Longman Dictionary of Contemporary English homepage

Topic: PHOTOGRAPHY

Date: 1300-1400
Language: Old French
Origin: poser, from Late Latin pausare 'to stop, rest', from Latin pausa; PAUSE2

pose

1 verb
     
pose1 W3
1

cause problem

[transitive] to exist in a way that may cause a problem, danger, difficulty etc
pose a threat/danger/risk
Officials claim the chemical poses no real threat.
pose something to/for somebody/something
The events pose a challenge to the church's leadership.
Rising unemployment is posing serious problems for the administration.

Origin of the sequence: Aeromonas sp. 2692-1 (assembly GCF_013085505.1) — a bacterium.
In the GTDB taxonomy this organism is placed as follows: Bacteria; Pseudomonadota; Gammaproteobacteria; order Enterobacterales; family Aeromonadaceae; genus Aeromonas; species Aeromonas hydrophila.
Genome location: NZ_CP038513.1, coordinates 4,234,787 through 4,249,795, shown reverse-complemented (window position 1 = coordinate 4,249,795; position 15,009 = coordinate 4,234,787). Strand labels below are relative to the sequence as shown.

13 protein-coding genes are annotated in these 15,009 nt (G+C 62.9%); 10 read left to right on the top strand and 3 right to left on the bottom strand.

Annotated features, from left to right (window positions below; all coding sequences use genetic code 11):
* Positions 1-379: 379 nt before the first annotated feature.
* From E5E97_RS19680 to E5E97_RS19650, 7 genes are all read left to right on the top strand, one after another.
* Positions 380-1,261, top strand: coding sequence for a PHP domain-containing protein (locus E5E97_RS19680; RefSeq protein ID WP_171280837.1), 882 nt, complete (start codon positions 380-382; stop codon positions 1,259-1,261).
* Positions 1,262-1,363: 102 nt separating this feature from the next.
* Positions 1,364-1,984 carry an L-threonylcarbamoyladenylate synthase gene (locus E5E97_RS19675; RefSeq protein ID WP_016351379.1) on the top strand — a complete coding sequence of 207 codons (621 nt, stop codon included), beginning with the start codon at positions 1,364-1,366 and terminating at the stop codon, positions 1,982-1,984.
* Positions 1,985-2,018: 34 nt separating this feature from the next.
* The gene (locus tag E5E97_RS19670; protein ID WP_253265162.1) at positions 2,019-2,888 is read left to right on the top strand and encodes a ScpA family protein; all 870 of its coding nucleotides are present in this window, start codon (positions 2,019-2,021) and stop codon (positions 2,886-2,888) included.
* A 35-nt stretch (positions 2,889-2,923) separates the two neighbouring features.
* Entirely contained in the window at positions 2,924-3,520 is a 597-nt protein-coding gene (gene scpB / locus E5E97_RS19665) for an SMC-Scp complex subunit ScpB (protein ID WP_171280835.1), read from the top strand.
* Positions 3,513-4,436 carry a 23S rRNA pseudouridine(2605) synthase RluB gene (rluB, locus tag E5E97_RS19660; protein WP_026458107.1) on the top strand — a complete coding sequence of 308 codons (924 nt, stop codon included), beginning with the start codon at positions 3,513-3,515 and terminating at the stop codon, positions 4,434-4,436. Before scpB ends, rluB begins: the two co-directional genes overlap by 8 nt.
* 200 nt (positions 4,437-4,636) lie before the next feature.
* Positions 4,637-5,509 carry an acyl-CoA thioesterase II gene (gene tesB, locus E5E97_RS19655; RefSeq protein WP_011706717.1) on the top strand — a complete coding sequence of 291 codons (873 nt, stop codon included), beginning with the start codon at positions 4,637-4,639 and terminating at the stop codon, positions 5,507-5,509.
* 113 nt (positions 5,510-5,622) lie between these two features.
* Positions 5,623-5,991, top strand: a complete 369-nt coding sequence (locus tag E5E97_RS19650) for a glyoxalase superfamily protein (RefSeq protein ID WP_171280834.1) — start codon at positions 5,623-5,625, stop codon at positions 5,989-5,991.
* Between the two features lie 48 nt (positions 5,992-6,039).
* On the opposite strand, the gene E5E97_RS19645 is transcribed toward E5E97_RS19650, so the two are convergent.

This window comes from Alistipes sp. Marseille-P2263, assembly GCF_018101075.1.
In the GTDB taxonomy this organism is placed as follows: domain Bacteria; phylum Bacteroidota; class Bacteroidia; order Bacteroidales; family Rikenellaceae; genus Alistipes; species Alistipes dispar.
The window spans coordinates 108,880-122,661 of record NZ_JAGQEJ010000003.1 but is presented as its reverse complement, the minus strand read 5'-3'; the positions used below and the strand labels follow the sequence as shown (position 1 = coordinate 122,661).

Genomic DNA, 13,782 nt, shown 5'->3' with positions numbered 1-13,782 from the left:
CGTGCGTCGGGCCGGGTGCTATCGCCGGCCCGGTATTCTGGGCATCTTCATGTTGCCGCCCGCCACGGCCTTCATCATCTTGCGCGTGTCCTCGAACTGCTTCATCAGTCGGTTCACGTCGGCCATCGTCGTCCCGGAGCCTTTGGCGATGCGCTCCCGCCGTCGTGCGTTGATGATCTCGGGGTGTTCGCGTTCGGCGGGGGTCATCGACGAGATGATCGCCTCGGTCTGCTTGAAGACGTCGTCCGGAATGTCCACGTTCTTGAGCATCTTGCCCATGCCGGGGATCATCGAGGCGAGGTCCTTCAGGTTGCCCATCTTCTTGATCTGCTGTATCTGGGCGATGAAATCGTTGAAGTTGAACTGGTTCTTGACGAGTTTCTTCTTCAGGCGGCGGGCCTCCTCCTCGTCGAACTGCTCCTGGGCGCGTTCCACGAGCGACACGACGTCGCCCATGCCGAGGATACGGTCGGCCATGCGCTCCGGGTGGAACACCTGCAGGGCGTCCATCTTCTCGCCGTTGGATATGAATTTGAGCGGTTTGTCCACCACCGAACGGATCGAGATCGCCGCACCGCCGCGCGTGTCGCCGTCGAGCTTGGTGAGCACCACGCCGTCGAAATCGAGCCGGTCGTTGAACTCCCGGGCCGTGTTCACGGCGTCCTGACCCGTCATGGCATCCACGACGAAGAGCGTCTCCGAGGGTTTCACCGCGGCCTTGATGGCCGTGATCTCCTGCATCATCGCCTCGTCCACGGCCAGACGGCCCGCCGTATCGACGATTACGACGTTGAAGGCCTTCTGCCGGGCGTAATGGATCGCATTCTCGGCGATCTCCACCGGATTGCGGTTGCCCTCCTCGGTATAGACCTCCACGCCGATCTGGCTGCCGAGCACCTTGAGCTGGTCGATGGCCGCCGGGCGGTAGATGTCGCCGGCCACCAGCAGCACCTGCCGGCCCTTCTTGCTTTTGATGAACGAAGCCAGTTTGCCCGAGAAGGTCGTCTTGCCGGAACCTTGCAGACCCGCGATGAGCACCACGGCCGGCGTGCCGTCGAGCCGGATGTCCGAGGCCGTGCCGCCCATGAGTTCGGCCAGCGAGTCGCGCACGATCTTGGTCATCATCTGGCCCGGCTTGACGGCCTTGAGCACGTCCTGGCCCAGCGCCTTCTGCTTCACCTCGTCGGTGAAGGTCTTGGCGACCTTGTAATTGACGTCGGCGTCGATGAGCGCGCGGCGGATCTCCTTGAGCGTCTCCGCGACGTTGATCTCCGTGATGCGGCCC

pose
2

picture

[intransitive]AVTCP to sit or stand in a particular position in order to be photographed or painted, or to make someone do this
pose for
We posed for photographs.
3

pose a question

to ask a question, especially one that needs to be carefully thought about:
In her book she poses the question,'How much do we need to be happy?'
4

pose as somebody

to pretend to be someone else, in order to deceive people:
Bryce was caught posing as a lawyer.
5

to impress people

[intransitive] to dress or behave like a rich and fashionable person in order to make other people notice you or admire you
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